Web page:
Monday, August 13, 2012

The horrible and the miserable

For months I've been embittered and unrelentingly pessimistic. There's something about life that does that to a person. When difficult tasks mount and seem to be never-ending, or when hopes get high and they're dashed because whoever had them in their hands lost their grip.

Even with the occasional spotty positivity, it's been hard to transition back into a state of whimsical romanticism - a trait I believe I've always possessed, even as I went through my punk/goth Green Day-loving pre-teen years. I've been spoiled by the feelings of rejection and emptiness.

It only takes one person to change your whole outlook on life. As if their opinions matter, you change the way you see yourself and everyone around you - assuming stereotypes of particular people based on some qualifier. Men are scum is a popular one. And of course there are racist and other offensive alternatives that become a fallback when we feel we've been wronged by someone or something.

But in a few weeks time I've felt myself returning back to that hopeful, if somewhat naive persona. Like whatever part of me had been wronged and turned negative has been reborn and reminded of all the good there is in people.

You'd think it would be hard to bounce back from that. But with the right words or actions at just the right moment, what's past is past and the future is no longer bleak.

Woody Allen's Annie Hall
This morning I watched a two part documentary on Woody Allen. The movie referred back often to the negativity that pervades all of Woody's films. The long tirades on death and lives gone on unfulfilled, the speech in Annie Hall about how life is divided into two groups of people: the horrible and the miserable.

It feels like an easy way out. Like if we just blame it on the universe, we can finally accept that optimism isn't the way to go. That childlike notions no longer carry any weight. We can move on from our own naiveté.

I still agree with Woody to some extent. Sadness is an inexorable part of the human experience. If it didn't exist, neither would humanity. Somehow, just like love and humanity, despair and the human race co-exist. They're givens.

But must we dwell on what makes us upset? Should we allow the people that destroy our lifelong positivity and faith in mankind to maintain power over us?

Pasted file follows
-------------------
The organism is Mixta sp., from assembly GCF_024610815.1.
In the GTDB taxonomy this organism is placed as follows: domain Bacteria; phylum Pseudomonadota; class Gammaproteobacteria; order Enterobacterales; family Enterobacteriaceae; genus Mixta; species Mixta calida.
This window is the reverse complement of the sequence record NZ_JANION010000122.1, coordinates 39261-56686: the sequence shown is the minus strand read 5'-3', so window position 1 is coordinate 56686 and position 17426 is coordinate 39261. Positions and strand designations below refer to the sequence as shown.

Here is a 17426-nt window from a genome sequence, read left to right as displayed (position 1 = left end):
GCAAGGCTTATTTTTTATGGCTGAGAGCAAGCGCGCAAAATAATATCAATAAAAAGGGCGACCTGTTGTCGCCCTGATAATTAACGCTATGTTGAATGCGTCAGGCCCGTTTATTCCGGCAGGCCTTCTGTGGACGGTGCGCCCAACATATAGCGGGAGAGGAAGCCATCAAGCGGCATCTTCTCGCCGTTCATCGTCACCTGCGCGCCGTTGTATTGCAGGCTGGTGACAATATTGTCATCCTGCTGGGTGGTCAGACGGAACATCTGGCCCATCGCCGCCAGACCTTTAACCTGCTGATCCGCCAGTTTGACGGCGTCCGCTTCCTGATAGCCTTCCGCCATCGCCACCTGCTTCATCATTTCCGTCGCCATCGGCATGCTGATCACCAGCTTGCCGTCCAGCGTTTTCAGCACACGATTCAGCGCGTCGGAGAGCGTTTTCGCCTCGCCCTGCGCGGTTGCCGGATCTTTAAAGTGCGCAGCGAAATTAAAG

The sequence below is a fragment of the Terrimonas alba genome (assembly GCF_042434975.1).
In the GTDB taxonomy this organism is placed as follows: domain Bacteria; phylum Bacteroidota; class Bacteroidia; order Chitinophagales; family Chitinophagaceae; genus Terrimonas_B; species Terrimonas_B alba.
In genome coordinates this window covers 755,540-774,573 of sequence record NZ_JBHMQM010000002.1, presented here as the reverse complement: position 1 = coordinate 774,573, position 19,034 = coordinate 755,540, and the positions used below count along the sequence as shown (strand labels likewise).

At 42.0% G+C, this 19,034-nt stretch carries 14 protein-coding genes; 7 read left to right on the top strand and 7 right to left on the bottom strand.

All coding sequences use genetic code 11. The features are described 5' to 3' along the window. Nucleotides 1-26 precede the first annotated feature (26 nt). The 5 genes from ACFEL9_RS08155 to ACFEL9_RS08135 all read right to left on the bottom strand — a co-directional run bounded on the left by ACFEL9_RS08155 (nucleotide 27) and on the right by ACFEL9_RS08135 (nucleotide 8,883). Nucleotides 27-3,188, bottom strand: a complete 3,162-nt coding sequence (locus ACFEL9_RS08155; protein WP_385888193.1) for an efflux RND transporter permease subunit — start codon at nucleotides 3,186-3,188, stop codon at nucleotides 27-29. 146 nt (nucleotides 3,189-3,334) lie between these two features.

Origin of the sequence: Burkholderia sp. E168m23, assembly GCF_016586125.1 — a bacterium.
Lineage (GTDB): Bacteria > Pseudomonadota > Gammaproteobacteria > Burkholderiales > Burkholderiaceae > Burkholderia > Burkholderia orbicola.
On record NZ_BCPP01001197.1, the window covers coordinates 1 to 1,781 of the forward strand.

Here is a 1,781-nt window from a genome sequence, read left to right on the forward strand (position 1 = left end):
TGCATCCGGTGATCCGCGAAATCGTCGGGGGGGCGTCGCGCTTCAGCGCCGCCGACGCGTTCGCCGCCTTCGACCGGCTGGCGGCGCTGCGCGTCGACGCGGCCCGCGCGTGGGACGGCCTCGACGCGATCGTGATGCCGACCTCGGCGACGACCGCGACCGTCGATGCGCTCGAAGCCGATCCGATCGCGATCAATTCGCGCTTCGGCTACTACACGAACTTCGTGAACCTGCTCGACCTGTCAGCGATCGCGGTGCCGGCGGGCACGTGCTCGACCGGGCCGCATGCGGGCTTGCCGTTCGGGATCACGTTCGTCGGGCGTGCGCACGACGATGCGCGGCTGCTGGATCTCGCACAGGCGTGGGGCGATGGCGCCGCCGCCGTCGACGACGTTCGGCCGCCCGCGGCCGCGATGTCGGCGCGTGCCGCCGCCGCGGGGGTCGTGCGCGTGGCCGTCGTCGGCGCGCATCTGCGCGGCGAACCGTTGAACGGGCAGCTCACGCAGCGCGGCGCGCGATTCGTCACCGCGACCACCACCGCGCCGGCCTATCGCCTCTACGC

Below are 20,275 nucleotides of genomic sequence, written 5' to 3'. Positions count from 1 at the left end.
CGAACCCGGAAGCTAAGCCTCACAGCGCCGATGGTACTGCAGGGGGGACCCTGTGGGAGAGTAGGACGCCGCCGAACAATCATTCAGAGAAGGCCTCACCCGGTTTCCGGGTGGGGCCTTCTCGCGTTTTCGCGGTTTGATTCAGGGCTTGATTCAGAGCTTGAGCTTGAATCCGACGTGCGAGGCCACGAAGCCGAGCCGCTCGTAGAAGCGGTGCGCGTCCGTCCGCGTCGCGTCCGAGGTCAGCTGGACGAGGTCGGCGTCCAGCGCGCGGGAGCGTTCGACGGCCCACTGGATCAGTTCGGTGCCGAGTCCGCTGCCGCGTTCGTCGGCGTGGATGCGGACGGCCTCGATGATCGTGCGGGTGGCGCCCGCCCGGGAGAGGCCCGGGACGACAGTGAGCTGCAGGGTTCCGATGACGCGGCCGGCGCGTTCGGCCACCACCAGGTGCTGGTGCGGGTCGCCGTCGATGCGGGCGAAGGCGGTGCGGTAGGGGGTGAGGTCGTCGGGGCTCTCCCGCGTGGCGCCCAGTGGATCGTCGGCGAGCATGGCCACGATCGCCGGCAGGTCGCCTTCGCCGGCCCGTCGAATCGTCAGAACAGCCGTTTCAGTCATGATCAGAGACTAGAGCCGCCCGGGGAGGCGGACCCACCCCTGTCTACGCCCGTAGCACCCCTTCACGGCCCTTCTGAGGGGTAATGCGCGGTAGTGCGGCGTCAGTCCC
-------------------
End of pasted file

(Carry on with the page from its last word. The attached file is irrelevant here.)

It's hard to look at that question with any sort of objectivity when you're facing the dilemma that Woody presents - that feeling of a nugatory existence. If something had the power to bring you there, then it's hard to know what can bring you back out again.

You can keep fooling yourself into thinking that you have the power. That's what people kept telling me - by distracting myself from sadness I would finally return back to homeostasis (weird science metaphor, I know. I'm no biologist).

But those people were wrong. Who was right then? The ones who kept annoyingly reminding me that "time heals all wounds."

Now I know they were right.

Even with a few missteps along the way, even with moments of moving forward one space then being pushed back two, it's patience that brings answers and restores equilibrium.

This kind of philosophical discussion can apply to a lot of different problems for a lot of different people. And it's for that reason that I'm not being incredibly specific. I like to think that when I look back on this, I'll only half remember what I was writing about.

With that lack of knowledge, I will forever be able to apply my current wisdom to whatever problems I face in the future, because I can guarantee I will forget it not long after today. New problems will arise. I will retreat back into my shell, forever a "miserable" by the Annie Hall distinction.

Maybe not forever, actually. Because sometimes I'll turn off the Woody Allen documentary and watch Sleepless in Seattle. And the positivity, however mind-numbing and unrealistic, will show me that romanticism still exists - in me and in the world. Just like misery and life go hand-in-hand, so does happiness and existence.

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